Load Distribution System
The backside of the Modular 30 is a very specific and heavily padded construction. While the framesheet on the inside of the pack keeps it in shape and rigid, there is a thickly padded element of mesh put on the backside as well. This construction resulted in a space between the pack and the backpadding, that you theoretically could use to transport flat items, like an additional mat.
However because of the way the opening on top of this space is closed by an inverted velcro tab through a glider, you can really tell, that this is not really made to be used for anything. It is just a result of the design. (confirmed to me by TT)
Coming to the padding: The backside of the pack is padded by two thick elements that go parallel from top to bottom and are constructed with fine brown mesh. These are placed in a way that they will lie on your shoulder blades and lower back. In between is an air channel with wider woven, grey mesh.
As an additional support you will find a waist belt made of the same heavy padded mesh. It consists of two wings that can be detached if not needed. They are firmly fixated between the pack and the backside padding with velcro.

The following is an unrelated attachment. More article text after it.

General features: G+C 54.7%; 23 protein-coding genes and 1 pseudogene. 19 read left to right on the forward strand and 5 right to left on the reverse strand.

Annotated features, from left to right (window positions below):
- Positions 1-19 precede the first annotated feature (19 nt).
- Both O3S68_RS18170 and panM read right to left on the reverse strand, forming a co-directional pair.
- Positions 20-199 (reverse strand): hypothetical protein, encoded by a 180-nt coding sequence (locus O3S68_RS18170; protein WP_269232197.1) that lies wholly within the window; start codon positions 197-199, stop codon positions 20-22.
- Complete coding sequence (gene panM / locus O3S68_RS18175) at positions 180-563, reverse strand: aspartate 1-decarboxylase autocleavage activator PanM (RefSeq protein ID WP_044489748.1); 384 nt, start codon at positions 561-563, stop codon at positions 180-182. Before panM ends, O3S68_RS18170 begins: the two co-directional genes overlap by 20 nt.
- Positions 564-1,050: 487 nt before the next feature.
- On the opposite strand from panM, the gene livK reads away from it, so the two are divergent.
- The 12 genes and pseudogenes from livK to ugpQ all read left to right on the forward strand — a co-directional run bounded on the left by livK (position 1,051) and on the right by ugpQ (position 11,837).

Both wings feature zippered compartments for smaller items on the outside. The waistbelt can be closed by a large, heavy duty WJ buckle.
The shoulder straps are ergonomically shaped and fairly padded as well. They are not sewn on as you normally see it on Tasmanian Tiger packs, but are attached by webbing, which is laced through a glider buckle. This is also a result of the backside construction and gives you the option to really adjust the pack to the height of the user. An elastic loop makes it easy to tuck away the excess webbing.
Another strap with buckles is also attached to the top of the pack and the shoulder straps to pull the pack close to the body and optimize the carrying experience.
The shoulder straps feature a D-Ring on each side and can be easily thrown off via quick release buckles. In order to ensure noise reduction, these buckles are covered with elastic loop which is secured by a webbing strap (so it won’t get lost).
Of course the pack also features a sternum strap. What struck me a bit curious was the fact, that the buckle is attached in the opposite way as usual: On my pack the female part of the buckle is on the right side with the elastic webbing, while the male buckle is on the left side. Usually it is the other way around. It really doesn’t matter, but I have to think everytime about it when using it.
The Modular 30 comes with several accessories that give the pack its name. The scope of delivery encompasses 3 velcro backed pouches (2 with a mesh top, 1 closed) and 2 pieces of loop panels with 2 webbing loops each:
The velcro pouches are zippered and have identification tabs on them, which you can use to write on the content of the pouches for quicker locating. These feature no internal organisation, but are very useful to store and transport individual items of your kit, ranging from IFAKs to cables, tools or magazines.